These are high quality works from the Kyoto region of the middle Edo period. I think a bit earlier rather than later from the quality of the work and the thickness of the gold. They are papered to Hozon, but I think they will pass Tokubetsu Hozon. Sometimes works are just put to Hozon to get an attribution and save money, as with kodogu the price of the papers can add up to a large percentage of the value.

They are made in solid gold so were for someone important who could afford the manufacture of such items. I think the style of these is a bit different from mainline Goto work so that explains the attribution to Kyo-Kinko instead of Goto.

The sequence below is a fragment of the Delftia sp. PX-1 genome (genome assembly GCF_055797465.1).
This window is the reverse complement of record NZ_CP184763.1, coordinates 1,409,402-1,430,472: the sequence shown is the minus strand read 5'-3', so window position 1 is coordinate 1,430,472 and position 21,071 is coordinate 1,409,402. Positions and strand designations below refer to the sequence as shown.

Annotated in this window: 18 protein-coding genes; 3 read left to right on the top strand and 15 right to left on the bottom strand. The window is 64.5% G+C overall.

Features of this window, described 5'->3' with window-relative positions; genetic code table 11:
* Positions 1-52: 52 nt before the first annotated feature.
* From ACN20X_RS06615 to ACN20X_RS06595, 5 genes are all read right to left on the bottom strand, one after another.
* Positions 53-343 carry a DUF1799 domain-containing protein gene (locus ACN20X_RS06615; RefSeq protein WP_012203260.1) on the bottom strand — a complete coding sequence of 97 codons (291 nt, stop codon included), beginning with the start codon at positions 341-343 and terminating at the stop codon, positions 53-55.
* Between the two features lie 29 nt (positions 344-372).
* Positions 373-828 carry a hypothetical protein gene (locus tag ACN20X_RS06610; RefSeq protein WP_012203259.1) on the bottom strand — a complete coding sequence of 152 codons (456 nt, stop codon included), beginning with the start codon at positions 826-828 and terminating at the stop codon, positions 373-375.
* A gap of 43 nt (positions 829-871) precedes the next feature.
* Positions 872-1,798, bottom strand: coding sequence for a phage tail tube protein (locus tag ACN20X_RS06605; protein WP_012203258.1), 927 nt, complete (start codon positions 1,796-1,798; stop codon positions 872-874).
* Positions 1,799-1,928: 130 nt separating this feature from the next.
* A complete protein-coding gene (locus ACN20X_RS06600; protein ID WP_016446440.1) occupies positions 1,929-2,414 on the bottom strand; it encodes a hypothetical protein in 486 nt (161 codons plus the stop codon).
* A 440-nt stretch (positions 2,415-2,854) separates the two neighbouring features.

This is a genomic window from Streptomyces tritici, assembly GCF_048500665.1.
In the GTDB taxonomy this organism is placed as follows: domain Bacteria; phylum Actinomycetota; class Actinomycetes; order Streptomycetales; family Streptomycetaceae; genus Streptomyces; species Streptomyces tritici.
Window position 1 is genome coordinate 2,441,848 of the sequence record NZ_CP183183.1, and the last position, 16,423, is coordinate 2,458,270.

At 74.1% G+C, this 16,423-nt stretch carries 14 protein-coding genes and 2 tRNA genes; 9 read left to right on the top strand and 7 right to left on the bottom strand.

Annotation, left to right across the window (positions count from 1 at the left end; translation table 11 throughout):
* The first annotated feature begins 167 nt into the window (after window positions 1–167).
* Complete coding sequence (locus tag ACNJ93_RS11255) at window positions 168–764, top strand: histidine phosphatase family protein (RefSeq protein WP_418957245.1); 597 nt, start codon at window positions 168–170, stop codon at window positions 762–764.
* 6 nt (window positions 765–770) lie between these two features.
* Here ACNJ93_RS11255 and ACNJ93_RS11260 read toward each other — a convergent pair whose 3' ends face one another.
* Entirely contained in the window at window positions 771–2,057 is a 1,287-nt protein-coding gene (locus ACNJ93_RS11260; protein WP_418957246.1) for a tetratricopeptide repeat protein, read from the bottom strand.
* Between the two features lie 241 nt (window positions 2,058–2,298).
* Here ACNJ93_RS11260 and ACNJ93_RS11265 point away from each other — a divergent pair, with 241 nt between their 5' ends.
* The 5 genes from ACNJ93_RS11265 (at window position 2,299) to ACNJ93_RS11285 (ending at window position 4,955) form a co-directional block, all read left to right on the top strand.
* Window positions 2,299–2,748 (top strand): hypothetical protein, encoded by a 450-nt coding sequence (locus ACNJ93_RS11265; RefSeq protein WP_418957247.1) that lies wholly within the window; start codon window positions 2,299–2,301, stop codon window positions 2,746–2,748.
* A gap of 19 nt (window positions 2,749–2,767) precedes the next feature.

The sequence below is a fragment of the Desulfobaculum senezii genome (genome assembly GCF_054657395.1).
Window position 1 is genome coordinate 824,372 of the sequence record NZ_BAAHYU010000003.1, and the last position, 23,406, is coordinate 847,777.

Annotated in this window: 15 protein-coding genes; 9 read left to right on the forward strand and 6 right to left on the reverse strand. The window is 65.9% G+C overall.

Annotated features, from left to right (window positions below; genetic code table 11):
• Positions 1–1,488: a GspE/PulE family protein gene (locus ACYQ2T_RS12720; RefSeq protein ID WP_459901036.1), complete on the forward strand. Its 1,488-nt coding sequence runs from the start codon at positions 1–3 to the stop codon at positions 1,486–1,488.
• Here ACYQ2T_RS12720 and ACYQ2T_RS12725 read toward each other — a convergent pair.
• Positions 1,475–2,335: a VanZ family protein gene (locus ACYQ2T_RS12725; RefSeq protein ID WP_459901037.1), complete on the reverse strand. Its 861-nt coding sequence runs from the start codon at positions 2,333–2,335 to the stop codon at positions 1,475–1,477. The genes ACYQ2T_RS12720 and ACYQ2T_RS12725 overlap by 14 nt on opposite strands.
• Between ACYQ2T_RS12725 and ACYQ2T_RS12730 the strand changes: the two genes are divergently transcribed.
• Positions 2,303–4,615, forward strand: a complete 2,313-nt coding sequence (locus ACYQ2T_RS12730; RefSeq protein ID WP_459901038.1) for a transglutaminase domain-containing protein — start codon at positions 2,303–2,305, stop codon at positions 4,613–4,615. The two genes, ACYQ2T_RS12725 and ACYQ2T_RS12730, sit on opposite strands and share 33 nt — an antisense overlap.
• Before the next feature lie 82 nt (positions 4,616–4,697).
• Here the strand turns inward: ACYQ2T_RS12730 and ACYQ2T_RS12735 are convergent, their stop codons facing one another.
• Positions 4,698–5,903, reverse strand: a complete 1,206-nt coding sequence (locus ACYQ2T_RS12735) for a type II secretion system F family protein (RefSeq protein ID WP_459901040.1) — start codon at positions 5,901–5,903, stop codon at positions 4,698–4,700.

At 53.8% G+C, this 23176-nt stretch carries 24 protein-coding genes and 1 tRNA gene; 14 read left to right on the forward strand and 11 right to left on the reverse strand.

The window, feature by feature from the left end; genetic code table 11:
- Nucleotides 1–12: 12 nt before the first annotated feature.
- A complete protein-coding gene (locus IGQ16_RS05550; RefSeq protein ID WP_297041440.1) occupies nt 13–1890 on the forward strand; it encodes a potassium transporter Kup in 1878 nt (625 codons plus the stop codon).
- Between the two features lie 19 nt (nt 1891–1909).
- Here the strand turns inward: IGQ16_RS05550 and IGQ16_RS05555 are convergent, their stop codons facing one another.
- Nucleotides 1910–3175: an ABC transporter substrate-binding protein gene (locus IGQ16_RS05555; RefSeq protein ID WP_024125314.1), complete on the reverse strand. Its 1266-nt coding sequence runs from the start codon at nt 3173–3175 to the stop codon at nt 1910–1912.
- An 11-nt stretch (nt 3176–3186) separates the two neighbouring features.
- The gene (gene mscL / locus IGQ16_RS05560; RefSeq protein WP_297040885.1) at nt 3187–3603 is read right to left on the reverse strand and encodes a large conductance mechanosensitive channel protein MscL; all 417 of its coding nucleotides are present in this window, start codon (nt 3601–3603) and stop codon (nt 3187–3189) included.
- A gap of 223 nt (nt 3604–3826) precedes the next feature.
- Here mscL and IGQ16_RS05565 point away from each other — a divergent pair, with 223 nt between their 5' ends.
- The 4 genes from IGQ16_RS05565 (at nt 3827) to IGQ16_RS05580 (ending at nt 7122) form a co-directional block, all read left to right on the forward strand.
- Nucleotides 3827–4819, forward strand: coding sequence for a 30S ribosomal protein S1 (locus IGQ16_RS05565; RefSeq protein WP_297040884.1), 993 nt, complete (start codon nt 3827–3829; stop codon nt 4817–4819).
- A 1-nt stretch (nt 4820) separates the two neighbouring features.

Tosogu Fronts

There is a story about shi-shi in Japanese folklore, in that the mother guaranteed the ferocity of the cubs by pushing them over a cliff. Those that survived the fall would be the strongest. There are other cultural associations in Japan, such as the open mouth of the male lion represents the intake breath of life, and the open mouth of the female represents the exhale breath of death. Alternatively if one mouth is open, and the other is closed, they harmonize with the sounds Ah and N which are the first and last sounds in the Japanese alphabet. They then also symbolize birth and death, or beginning and ending, or to scare off evil spirits (open mouth) and to keep good spirits in (closed mouth).

Tosogu Backs

They're an enjoyable set, and can be kept in a box for pleasure or else used as part of a mounting project for a high quality blade.